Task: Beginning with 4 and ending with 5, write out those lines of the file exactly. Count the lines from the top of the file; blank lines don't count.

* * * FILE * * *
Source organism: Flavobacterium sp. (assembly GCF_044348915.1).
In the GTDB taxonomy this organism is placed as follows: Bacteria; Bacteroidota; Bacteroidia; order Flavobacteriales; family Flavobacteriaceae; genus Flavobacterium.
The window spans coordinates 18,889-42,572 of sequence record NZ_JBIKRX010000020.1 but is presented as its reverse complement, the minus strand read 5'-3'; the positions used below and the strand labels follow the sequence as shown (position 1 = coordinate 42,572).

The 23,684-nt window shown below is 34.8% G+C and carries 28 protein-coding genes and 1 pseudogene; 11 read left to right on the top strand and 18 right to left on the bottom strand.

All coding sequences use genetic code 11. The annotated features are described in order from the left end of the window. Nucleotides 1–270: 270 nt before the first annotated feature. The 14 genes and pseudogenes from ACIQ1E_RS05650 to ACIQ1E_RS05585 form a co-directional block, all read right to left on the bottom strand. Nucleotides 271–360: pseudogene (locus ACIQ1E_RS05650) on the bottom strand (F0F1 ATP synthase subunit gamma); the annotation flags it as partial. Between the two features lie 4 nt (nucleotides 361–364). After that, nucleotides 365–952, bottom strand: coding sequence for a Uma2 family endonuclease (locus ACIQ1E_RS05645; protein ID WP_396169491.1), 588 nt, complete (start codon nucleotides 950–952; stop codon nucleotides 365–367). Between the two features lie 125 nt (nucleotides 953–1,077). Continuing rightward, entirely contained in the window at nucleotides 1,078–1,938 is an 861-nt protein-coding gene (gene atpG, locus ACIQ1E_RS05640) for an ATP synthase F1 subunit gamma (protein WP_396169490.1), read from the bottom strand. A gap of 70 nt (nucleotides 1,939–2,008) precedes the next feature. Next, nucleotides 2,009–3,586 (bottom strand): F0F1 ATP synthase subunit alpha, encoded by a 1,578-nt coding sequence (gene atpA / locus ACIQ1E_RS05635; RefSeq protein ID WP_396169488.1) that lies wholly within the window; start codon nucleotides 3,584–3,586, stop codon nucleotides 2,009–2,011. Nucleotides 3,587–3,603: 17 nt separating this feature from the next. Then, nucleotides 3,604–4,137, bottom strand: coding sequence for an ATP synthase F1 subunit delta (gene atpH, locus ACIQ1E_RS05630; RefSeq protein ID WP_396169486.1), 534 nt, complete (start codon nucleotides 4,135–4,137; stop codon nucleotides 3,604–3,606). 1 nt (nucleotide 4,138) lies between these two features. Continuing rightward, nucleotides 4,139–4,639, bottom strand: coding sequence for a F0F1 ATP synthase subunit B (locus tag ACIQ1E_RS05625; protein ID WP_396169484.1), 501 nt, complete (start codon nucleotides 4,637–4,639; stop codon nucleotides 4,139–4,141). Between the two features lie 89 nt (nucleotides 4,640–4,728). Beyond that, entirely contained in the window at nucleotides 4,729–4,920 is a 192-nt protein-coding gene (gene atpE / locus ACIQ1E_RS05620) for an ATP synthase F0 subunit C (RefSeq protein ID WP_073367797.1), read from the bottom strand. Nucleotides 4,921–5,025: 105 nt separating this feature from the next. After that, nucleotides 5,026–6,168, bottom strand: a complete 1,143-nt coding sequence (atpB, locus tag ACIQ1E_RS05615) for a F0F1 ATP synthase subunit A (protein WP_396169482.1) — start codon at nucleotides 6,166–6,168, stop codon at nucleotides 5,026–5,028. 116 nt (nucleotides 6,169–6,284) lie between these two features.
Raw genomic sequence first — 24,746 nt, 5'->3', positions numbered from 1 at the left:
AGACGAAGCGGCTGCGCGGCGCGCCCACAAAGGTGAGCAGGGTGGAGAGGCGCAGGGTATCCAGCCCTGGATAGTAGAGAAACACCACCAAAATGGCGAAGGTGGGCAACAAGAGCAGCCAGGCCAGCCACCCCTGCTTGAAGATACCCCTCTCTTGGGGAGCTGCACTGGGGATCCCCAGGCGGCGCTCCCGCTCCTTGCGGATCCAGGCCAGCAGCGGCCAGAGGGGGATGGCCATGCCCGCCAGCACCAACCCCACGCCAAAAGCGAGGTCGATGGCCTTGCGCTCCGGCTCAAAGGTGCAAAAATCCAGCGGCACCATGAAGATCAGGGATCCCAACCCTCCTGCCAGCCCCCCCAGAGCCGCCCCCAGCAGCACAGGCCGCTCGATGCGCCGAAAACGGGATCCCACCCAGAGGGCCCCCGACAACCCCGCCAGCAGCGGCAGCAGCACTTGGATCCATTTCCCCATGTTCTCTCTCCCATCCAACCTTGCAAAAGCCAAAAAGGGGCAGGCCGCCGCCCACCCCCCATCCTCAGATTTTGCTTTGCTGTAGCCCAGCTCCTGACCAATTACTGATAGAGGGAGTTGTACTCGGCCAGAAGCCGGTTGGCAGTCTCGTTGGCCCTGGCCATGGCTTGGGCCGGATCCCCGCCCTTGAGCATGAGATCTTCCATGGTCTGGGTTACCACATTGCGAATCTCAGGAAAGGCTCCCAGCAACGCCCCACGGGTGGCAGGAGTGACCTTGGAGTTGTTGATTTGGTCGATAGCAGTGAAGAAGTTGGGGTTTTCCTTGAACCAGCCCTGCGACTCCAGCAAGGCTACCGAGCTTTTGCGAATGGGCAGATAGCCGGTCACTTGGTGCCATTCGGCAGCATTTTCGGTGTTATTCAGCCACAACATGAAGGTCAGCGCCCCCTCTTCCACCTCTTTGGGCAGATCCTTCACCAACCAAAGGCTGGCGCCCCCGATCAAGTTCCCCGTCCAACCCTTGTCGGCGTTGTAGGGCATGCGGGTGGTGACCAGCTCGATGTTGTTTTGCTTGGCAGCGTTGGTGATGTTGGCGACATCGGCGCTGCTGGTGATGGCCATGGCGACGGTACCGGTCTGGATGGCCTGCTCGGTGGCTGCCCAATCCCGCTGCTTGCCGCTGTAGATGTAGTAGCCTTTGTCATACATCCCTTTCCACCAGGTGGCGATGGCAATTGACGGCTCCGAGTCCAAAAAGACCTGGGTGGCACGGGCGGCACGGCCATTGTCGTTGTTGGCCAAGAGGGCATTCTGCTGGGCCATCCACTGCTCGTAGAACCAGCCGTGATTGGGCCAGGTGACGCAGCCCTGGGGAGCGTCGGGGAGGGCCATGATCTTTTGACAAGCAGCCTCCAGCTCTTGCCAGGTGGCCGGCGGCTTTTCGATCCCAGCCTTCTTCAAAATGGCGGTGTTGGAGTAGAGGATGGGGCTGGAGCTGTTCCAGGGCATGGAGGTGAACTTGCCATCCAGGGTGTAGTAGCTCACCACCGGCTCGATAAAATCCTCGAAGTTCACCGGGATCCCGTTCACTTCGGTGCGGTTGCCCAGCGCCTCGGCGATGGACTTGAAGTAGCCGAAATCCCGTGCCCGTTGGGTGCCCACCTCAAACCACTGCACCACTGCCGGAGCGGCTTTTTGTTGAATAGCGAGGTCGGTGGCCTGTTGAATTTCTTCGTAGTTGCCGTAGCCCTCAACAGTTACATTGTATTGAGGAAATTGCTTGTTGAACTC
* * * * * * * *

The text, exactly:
The 23,684-nt window shown below is 34.8% G+C and carries 28 protein-coding genes and 1 pseudogene; 11 read left to right on the top strand and 18 right to left on the bottom strand.

All coding sequences use genetic code 11. The annotated features are described in order from the left end of the window. Nucleotides 1–270: 270 nt before the first annotated feature. The 14 genes and pseudogenes from ACIQ1E_RS05650 to ACIQ1E_RS05585 form a co-directional block, all read right to left on the bottom strand. Nucleotides 271–360: pseudogene (locus ACIQ1E_RS05650) on the bottom strand (F0F1 ATP synthase subunit gamma); the annotation flags it as partial. Between the two features lie 4 nt (nucleotides 361–364). After that, nucleotides 365–952, bottom strand: coding sequence for a Uma2 family endonuclease (locus ACIQ1E_RS05645; protein ID WP_396169491.1), 588 nt, complete (start codon nucleotides 950–952; stop codon nucleotides 365–367). Between the two features lie 125 nt (nucleotides 953–1,077). Continuing rightward, entirely contained in the window at nucleotides 1,078–1,938 is an 861-nt protein-coding gene (gene atpG, locus ACIQ1E_RS05640) for an ATP synthase F1 subunit gamma (protein WP_396169490.1), read from the bottom strand. A gap of 70 nt (nucleotides 1,939–2,008) precedes the next feature. Next, nucleotides 2,009–3,586 (bottom strand): F0F1 ATP synthase subunit alpha, encoded by a 1,578-nt coding sequence (gene atpA / locus ACIQ1E_RS05635; RefSeq protein ID WP_396169488.1) that lies wholly within the window; start codon nucleotides 3,584–3,586, stop codon nucleotides 2,009–2,011. Nucleotides 3,587–3,603: 17 nt separating this feature from the next. Then, nucleotides 3,604–4,137, bottom strand: coding sequence for an ATP synthase F1 subunit delta (gene atpH, locus ACIQ1E_RS05630; RefSeq protein ID WP_396169486.1), 534 nt, complete (start codon nucleotides 4,135–4,137; stop codon nucleotides 3,604–3,606). 1 nt (nucleotide 4,138) lies between these two features. Continuing rightward, nucleotides 4,139–4,639, bottom strand: coding sequence for a F0F1 ATP synthase subunit B (locus tag ACIQ1E_RS05625; protein ID WP_396169484.1), 501 nt, complete (start codon nucleotides 4,637–4,639; stop codon nucleotides 4,139–4,141). Between the two features lie 89 nt (nucleotides 4,640–4,728). Beyond that, entirely contained in the window at nucleotides 4,729–4,920 is a 192-nt protein-coding gene (gene atpE / locus ACIQ1E_RS05620) for an ATP synthase F0 subunit C (RefSeq protein ID WP_073367797.1), read from the bottom strand. Nucleotides 4,921–5,025: 105 nt separating this feature from the next. After that, nucleotides 5,026–6,168, bottom strand: a complete 1,143-nt coding sequence (atpB, locus tag ACIQ1E_RS05615) for a F0F1 ATP synthase subunit A (protein WP_396169482.1) — start codon at nucleotides 6,166–6,168, stop codon at nucleotides 5,026–5,028. 116 nt (nucleotides 6,169–6,284) lie between these two features.